After all, it was His mercy that led Him to send His Son to suffer what we suffer in this old, messed up, broken, sin-filled world, and to die in our place despite the fact that He committed no sin. It was His mercy that led God the Son to willingly obey His Father even to the point of death on the cross. And it was His mercy that led Him to have compassion on those whose sinfulness was obvious and blatant to everyone around them, the tax collectors and other “sinners” who were avoided by the “religious” people of that day.

That incredible standard of mercy and love toward one’s neighbor is how God actually sees us in Christ, because that’s the standard that Christ lived up to. And that standard is therefore also what we really are according to our new selves. God says we are merciful, because He sees us in Christ who is merciful. But He doesn’t lie. His Word does what it says. Which means that we really are recreated according to the prototype that Christ gave us.

And that means that we who now are merciful will inherit the greatest mercy of all. We who now see our brothers and sisters in Christ as fellow heirs of eternal life (even when they don’t always act like it) are ourselves heirs of the “good measure, pressed down, shaken together, and running over” which God gives us. God will provide all our needs, not just for this life, but for eternity. Before we are even aware that there is a need, it will be filled. And that is especially true of our need for His presence and love. We may be capable of having mercy on those who wrong us, but we usually don’t like it very much, and we often don’t necessarily like to be around that person a whole lot for fear he’ll do it again. But we who were sinners, for whom Christ died while we were yet sinners, He wants to have us around. He wants us to be in His presence forever. That’s how merciful our God is. Amen.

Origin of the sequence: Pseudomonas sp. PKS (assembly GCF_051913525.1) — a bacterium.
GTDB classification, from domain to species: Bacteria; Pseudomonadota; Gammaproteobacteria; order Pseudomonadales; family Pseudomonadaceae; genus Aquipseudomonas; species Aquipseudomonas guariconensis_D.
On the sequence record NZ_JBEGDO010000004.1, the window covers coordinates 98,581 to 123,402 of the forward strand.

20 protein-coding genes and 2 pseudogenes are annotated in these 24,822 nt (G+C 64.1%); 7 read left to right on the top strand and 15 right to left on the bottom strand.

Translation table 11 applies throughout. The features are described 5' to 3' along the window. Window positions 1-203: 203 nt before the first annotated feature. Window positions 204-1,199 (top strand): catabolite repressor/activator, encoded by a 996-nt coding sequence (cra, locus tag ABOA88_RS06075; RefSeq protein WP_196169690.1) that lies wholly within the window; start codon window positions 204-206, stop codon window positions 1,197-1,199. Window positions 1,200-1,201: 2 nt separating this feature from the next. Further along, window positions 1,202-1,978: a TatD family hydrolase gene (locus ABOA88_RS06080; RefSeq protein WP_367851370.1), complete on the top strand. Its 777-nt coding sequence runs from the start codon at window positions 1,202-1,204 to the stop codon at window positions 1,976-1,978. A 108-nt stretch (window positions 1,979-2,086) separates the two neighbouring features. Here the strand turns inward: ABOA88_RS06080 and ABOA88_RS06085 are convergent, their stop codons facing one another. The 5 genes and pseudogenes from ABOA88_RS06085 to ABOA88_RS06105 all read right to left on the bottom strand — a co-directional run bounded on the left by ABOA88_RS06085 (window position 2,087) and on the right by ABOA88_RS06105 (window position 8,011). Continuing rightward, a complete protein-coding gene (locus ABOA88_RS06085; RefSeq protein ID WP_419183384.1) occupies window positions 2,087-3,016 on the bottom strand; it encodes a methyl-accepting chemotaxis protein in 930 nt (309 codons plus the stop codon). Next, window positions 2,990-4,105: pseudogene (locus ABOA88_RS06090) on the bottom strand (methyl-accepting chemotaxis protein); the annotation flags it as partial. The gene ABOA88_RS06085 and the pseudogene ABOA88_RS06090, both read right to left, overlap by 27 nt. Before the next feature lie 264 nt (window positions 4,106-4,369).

+ Soli Deo Gloria +